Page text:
It’s one of my favorite things to encourage people to do. When I say it I mean to experience the physical sensation of literally walking in someone else’s shoes-something I think is very difficult to do. When you try to mentally put yourself in someone’s space and “wear their shoes” even if they don’t fit, they’re uncomfortable, etc. it allows you to be open to the possibility of experiencing things from their point of view.

Of course I had to look up the definition of support and you’re right-a lot of definitions! Thank you :) My favorites are:
v.7.a. To aid the cause, policy, or interests of
b. To argue in favor of; advocate
and
n.
1.
a. The act of supporting.

I would also add solidarity and mutual respect. I agree, I don’t agree with everyone who is like me solely based on gender, sexual orientation, race, ethnicity, religion-though I would be inclined to stand in solidarity with them, support them if they’re respectful. Does that make sense?

It makes sense in that I understand what you are saying but I suspect we are different in the regard. I am not going to stand in solidarity with a person or support them in all they do just because they are female or Jewish.

I guess I don’t know what I was supposed to get out of the original article. It wasn’t deep or thought provoking for me.

Right. And I think that’s fine. For me, personally, I think it’s great to hear experiences that are different from my own. Which is what I appreciate about the piece on Kveller. For me it’s all about her being both a woman and Jewish in that it’s a subject many people don’t talk about openly and honestly. For that I appreciate her and her story.

I think there are many situations in which we can stand on either side of a line. Since I find myself often on one side of a line-whether it be in the Jewish community because I’m black, gay a woman, the black community because I’m Jewish and gay, society at large for all of my born “offenses” I’m quick to stand on the side of “an underdog” or someone who’s up against opposition solely out of solidarity because I’m often on the same side-in some way.

I appreciate her piece because she gives a voice to something that is often silent.

Would I have an abortion? I have no idea. I would hope that if I did that I would have the voice and the conviction to not hide that part of me, as if it’s something to be ashamed of. When Kveller posted the piece about a couple’s struggle with miscarriage several months ago I felt the same sort of solidarity for that writer. I know the woman who wrote the miscarriage piece and reached out to her in the same way that I reached out to Sarah-to thank her for giving a voice to a perspective that is often not heard. No screaming in the face of opposition, no ugly signs or ugly words-only her truth.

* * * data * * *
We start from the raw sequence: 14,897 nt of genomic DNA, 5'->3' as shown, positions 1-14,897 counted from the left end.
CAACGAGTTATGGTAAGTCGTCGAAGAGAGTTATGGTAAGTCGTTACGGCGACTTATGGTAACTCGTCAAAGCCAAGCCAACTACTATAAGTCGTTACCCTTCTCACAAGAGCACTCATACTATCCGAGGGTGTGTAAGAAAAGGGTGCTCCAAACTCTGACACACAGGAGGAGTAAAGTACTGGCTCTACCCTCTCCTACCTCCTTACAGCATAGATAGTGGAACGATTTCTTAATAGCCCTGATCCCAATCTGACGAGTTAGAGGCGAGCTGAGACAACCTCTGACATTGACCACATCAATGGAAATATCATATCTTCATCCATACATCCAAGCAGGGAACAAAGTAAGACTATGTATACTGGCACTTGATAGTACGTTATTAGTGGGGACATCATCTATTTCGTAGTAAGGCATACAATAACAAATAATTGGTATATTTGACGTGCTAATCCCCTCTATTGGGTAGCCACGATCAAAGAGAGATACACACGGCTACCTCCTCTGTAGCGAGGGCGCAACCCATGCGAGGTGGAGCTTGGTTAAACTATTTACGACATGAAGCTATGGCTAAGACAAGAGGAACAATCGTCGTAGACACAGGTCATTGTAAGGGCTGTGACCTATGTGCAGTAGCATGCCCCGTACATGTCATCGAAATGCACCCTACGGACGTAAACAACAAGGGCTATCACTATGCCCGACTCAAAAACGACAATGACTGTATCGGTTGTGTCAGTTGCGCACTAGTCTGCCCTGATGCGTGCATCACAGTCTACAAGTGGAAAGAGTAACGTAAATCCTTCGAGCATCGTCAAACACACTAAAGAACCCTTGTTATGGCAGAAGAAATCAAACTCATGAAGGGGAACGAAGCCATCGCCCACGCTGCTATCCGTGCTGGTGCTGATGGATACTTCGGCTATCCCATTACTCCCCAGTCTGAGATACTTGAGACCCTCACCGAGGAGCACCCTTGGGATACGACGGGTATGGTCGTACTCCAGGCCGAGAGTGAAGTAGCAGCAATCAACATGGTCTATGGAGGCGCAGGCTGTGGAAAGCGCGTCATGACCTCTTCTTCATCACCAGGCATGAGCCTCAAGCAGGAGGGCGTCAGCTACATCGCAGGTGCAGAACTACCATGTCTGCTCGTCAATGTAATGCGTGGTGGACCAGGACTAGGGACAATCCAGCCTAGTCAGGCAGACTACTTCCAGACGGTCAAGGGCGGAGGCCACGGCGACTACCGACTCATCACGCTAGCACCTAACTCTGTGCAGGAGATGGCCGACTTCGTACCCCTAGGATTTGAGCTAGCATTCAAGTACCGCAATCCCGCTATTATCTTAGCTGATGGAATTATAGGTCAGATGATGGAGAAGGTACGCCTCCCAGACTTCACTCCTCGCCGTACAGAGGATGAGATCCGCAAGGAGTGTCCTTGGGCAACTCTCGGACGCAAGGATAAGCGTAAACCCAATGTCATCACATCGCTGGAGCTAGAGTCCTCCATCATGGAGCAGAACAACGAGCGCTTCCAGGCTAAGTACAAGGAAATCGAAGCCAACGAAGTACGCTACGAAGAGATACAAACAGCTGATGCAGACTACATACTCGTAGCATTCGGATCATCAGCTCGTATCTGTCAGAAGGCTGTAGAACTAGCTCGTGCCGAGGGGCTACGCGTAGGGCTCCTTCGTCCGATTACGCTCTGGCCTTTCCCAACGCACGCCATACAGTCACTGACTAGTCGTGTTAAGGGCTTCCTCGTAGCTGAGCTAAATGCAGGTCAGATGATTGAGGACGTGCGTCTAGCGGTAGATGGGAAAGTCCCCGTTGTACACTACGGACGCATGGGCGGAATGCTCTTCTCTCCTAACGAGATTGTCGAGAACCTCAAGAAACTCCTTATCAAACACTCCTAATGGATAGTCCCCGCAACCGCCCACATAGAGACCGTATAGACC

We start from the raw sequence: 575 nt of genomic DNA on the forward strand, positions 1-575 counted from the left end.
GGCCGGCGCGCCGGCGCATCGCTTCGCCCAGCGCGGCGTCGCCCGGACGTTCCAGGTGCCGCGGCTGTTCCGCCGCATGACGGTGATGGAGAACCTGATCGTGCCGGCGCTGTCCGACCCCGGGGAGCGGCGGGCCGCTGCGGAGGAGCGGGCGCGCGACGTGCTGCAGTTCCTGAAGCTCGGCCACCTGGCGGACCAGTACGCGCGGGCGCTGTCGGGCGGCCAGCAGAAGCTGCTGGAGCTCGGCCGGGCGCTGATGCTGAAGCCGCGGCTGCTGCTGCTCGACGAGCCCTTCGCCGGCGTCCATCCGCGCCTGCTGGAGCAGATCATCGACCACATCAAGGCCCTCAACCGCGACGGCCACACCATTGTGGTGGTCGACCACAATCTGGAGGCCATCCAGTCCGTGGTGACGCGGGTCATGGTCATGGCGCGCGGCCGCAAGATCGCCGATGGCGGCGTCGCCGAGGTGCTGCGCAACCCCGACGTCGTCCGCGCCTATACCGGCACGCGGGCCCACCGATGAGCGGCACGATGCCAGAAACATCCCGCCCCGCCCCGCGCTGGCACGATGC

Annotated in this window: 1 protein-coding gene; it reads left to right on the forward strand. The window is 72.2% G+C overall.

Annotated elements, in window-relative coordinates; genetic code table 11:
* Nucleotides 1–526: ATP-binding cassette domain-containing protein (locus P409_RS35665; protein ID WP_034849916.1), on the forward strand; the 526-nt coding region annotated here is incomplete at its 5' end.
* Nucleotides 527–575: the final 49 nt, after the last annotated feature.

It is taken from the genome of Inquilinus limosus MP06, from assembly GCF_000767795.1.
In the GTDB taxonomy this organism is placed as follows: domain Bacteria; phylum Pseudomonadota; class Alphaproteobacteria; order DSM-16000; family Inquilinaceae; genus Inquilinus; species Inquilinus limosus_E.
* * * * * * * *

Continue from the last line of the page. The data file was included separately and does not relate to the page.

Obviously, this is just my opinion.

What do you mean when you say that you would support women whose children are taken away? You frame your article by talking about choice but, by definition, that is not her choice. I think that it’s mention that, in many cases, a woman’s children are taken away as a result of severe neglect or abuse on her part. Can you support her without supporting that?

Also, I don’t think you mean ‘literally walking in someone else’s shoes’, do you?

SB-
I’m not sure if you’re a new reader or just around for this piece. At any rate-yes, I like the imagery of literally walking around in someone’s shoes because most of the time when you do this it’s uncomfortable, it can be painful, it’s not pleasant-so yes.
I’m speaking from personal experience when I say that I support women who have their children taken away. Sometimes things go very wrong and sometimes things are out of your control. This is VERY personal for me, so yes, I do support women who lose their children because I know folks where this has happened and sometimes it’s not a black and white situation. I support my sister, who has had years of drug and alcohol abuse and as a result lost her children for a time. She was in a bad place and having those children safely out of her care has resulted in her full recovery, B”H. So yes. I support those women-especially those who have substance abuse issues.

I am a long term reader and a big fan of your blog. I too come to this issue from a very personal perspective. As someone who was taken away from an abusive home, I cannot be more glad that no one supported my mother in her plight to get us back. It was her cruelty, her violence, no one else’s, and she did not deserve an ounce of ‘support’ for what she did to us. Just as nothing is black and white, I don’t think that anyone should roundly say that they definitely would support someone in a certain situation.

I wrote that sentence from my perspective, as a sibling of an addict. It took me a long time (years) to get to a place to support my sister-her decision to keep her three kids through her decade’s-long addiction, the hardship that she caused my family, the hardship she put her kids through, my disappointment. I realized that I didn’t think about in any other way except from where I was sitting. To me she was selfish, lazy, stupid, a terrible mother-you name it I thought it. I told her many times as well. While I didn’t approve of what she did, her life choices, etc. I learned that I needed to supported her. Her recovery, her decisions and the consequences of those decisions. I cannot imagine what would’ve happened if my sister didn’t have the support of me and my family through her hard times.

My situation is very different from your situation. I’ve never experienced it in any other way than from my view-point, so I thank you for your openness and your willingness to share your perspective.